In water-splitting devices, the front surface is usually dedicated to solar fuels production, and the back surface serves as an electrical outlet. To work around the conventional system’s limitations, they added an additional electrical contact to the silicon component’s back surface, resulting in an HPEV device with two contacts in the back instead of just one. The extra back outlet would allow the current to be split into two, so that one part of the current contributes to solar fuels generation, and the rest can be extracted as electrical power.

When what you see is what you get

After running a simulation to predict whether the HPEC would function as designed, they made a prototype to test their theory. “And to our surprise, it worked!” Segev said. “In science, you’re never really sure if everything’s going to work even if your computer simulations say they will. But that’s also what makes it fun. It was great to see our experiments validate our simulations’ predictions.”

According to their calculations, a conventional solar hydrogen generator based on a combination of silicon and bismuth vanadate, a material that is widely studied for solar water splitting, would generate hydrogen at a solar to hydrogen efficiency of 6.8 percent. In other words, out of all of the incident solar energy striking the surface of a cell, 6.8 percent will be stored in the form of hydrogen fuel, and all the rest is lost.

In contrast, the HPEV cells harvest leftover electrons that do not contribute to fuel generation. These residual electrons are instead used to generate electrical power, resulting in a dramatic increase in the overall solar energy conversion efficiency, said Segev. For example, according to the same calculations, the same 6.8 percent of the solar energy can be stored as hydrogen fuel in an HPEV cell made of bismuth vanadate and silicon, and another 13.4 percent of the solar energy can be converted to electricity. This enables a combined efficiency of 20.2 percent, three times better than conventional solar hydrogen cells.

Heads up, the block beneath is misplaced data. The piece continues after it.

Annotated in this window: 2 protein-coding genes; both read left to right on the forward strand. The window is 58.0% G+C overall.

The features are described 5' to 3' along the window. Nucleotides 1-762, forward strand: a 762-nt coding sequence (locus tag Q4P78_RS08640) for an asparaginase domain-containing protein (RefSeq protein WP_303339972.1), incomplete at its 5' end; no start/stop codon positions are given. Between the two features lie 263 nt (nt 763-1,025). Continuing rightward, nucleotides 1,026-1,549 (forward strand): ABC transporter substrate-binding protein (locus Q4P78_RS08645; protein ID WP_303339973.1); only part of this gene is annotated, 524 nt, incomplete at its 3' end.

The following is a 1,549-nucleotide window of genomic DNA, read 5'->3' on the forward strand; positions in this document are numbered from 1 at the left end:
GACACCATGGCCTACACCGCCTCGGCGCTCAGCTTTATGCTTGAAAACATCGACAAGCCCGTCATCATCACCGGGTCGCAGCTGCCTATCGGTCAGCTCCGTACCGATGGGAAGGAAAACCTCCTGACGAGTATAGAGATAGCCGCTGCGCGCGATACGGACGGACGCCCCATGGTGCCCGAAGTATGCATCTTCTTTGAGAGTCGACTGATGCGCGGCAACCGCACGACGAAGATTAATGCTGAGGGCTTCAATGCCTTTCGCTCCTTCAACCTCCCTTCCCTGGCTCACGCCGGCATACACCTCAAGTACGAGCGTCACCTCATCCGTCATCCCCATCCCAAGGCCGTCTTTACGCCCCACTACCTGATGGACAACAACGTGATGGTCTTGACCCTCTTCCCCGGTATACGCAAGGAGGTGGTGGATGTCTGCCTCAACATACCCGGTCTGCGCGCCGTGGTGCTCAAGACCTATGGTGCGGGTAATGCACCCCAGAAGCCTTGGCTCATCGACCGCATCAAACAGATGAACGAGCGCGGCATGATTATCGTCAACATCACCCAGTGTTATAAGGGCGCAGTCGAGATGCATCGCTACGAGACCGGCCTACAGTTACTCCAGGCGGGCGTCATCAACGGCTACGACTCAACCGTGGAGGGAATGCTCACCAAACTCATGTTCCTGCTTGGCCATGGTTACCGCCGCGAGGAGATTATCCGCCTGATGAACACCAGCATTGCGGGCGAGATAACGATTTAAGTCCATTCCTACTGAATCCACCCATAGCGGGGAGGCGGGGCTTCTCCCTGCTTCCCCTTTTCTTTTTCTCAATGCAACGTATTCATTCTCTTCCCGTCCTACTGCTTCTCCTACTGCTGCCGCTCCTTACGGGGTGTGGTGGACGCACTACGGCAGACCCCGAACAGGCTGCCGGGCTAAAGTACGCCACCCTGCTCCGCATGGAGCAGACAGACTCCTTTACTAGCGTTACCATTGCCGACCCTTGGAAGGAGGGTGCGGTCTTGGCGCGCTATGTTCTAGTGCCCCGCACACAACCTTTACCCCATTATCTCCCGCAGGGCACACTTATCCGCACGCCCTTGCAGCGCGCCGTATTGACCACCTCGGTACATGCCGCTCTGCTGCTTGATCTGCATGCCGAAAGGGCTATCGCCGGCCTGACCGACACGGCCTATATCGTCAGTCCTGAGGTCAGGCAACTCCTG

The researchers plan to continue their collaboration so they can look into using the HPEV concept for other applications such as reducing carbon dioxide emissions. “This was truly a group effort where people with a lot of experience were able to contribute,” added Segev. “After a year and a half of working together on a pretty tedious process, it was great to see our experiments finally come together.”

Story Source:

Materials provided by DOE/Lawrence Berkeley National Laboratory . Note: Content may be edited for style and length.

Journal Reference :

  1. Gideon Segev, Jeffrey W. Beeman, Jeffery B. Greenblatt, Ian D. Sharp. Hybrid photoelectrochemical and photovoltaic cells for simultaneous production of chemical fuels and electrical power . Nature Materials , 2018; DOI: 10.1038/s41563-018-0198-y